Grants for Teachers in Washington
Grants for Teachers in Washington
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College Spark Washington
NOTE: LOIs are accepted on a rolling basis. There are no set deadlines for submission. The Board of Trustees meets and considers grant requests quarterly.
- Applicants are strongly encouraged to view a recorded informational webinar prior to submitting a LOI.
- All LOIs will be considered and applicants will be notified within 30 days of submission as to whether a full grant proposal is invited.
- We request that full grant proposals are submitted within 30 days of invitation to apply, unless an extension is requested by the applicant and approved by College Spark.
Education Equity Fund
Overcoming our nation’s deep roots in racism and inequality will require undoing layers of systems and structures that were built to keep people of color from access to opportunity. But in order to improve educational outcomes for all, we must challenge the status quo and deeply consider what isn’t working, why and what can be done.
We believe in the wisdom of students and communities to shape their futures, and we recognize that there’s no one right answer to the education challenges communities face. That’s why we plan to do more to encourage the ingenuity that lives within communities and to support community-designed and community-driven educational change across Washington. These efforts will most likely look different in different communities. Some ideas may challenge existing notions of what schools look like, and where and how learning happens. But they will all share a common goal – that every student belongs, every student matters, and every student sees a future filled with possibility.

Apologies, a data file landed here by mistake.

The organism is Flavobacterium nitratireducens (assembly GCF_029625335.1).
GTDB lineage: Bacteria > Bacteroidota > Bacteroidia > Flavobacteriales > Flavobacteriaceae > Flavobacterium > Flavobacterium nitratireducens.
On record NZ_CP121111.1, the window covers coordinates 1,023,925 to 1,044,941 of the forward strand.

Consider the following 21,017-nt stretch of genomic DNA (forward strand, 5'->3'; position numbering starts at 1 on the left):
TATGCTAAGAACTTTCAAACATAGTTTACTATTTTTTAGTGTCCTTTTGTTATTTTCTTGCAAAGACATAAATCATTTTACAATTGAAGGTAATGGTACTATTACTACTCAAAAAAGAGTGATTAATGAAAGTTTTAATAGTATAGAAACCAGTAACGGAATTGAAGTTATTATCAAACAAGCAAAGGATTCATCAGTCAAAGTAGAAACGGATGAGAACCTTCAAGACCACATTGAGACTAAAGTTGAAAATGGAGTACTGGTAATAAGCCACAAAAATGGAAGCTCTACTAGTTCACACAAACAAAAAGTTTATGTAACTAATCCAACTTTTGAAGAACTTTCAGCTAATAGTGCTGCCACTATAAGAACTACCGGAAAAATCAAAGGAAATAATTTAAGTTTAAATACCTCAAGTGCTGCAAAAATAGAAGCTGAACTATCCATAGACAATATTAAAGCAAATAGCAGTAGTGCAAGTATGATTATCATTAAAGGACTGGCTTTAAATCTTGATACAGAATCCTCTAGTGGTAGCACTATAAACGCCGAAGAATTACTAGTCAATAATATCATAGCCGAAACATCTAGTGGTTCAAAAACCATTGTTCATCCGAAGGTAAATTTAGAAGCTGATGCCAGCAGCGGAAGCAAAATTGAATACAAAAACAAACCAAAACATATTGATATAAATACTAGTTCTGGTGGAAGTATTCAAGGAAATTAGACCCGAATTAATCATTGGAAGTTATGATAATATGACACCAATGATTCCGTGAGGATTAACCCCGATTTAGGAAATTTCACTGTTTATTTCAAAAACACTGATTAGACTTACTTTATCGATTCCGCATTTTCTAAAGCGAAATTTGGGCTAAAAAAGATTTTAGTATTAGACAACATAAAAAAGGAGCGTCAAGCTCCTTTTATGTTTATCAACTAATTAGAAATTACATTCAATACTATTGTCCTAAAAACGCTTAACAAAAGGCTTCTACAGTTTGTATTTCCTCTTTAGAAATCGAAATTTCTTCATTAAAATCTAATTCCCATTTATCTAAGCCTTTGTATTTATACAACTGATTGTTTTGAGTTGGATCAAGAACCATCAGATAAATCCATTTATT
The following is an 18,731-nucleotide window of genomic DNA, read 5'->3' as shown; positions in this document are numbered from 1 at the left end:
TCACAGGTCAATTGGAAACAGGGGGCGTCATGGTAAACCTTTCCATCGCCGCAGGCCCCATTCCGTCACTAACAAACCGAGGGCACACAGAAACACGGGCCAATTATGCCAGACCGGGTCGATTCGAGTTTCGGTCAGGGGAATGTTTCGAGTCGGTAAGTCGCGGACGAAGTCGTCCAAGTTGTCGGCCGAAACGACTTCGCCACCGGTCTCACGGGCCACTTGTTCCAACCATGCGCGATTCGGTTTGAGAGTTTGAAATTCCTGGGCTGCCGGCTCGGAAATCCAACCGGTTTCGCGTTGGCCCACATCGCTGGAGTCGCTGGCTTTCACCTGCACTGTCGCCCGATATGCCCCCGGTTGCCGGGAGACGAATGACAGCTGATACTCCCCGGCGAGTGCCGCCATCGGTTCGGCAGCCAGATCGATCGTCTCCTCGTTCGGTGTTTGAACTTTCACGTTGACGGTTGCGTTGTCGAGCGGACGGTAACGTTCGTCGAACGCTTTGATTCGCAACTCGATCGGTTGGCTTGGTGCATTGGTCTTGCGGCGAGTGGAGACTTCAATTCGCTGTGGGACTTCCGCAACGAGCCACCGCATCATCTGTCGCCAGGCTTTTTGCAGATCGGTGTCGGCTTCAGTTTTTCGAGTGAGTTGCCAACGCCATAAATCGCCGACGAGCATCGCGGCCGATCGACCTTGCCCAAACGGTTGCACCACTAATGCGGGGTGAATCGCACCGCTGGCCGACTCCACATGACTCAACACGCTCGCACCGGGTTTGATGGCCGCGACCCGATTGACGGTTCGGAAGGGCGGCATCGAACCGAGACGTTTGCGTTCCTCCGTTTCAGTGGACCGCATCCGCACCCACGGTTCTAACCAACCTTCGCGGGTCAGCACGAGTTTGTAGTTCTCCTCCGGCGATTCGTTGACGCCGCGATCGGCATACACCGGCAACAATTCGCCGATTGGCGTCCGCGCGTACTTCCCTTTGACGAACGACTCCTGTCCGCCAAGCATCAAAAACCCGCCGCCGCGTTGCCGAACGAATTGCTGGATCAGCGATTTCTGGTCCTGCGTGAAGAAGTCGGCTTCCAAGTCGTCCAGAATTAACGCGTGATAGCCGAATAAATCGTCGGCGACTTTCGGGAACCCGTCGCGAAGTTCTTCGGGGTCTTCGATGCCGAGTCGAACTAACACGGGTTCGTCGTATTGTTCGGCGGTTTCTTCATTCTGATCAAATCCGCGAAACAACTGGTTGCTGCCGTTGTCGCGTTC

Dismantling Barriers to Equity in Education
College Spark is inviting education institutions and nonprofit organizations in Washington state to submit a Letter-of-Interest (LOI) for grant funding to support work designed to dismantle barriers to equity in education for students in high school and at community and technical colleges. Project funding is available for work that has one or more of the following areas of focus:
- Alternatives to Exclusionary Discipline in High School: Elimination or substantial reduction in the use of exclusionary discipline for all students and/or elimination or substantial reduction of the current racial disparity in rates of exclusionary discipline. Exclusionary discipline refers to expulsion, in-school suspension, and out-of-school suspension.
- Placement at Community and Technical Colleges: Changes to current placement policy and practice designed to eliminate the opportunity gap in the rate of students who are placed directly into credit-bearing, college-level English and math classes. We want students to have the opportunity to earn credit for the correct math course for their chose program of study, whether or not that course is a transferable math course.
- Community Centered Decision-Making: Efforts to change policy and practice in schools, districts, and colleges that facilitate a full, equal, and equitable partnership among families, educators, and community partners to promote student learning and flourishing. A wide range of projects can advance this goal, including but not limited to participatory research, co-design processes, student-led equity audits of policy, and organizing student and parent/community advocacy efforts.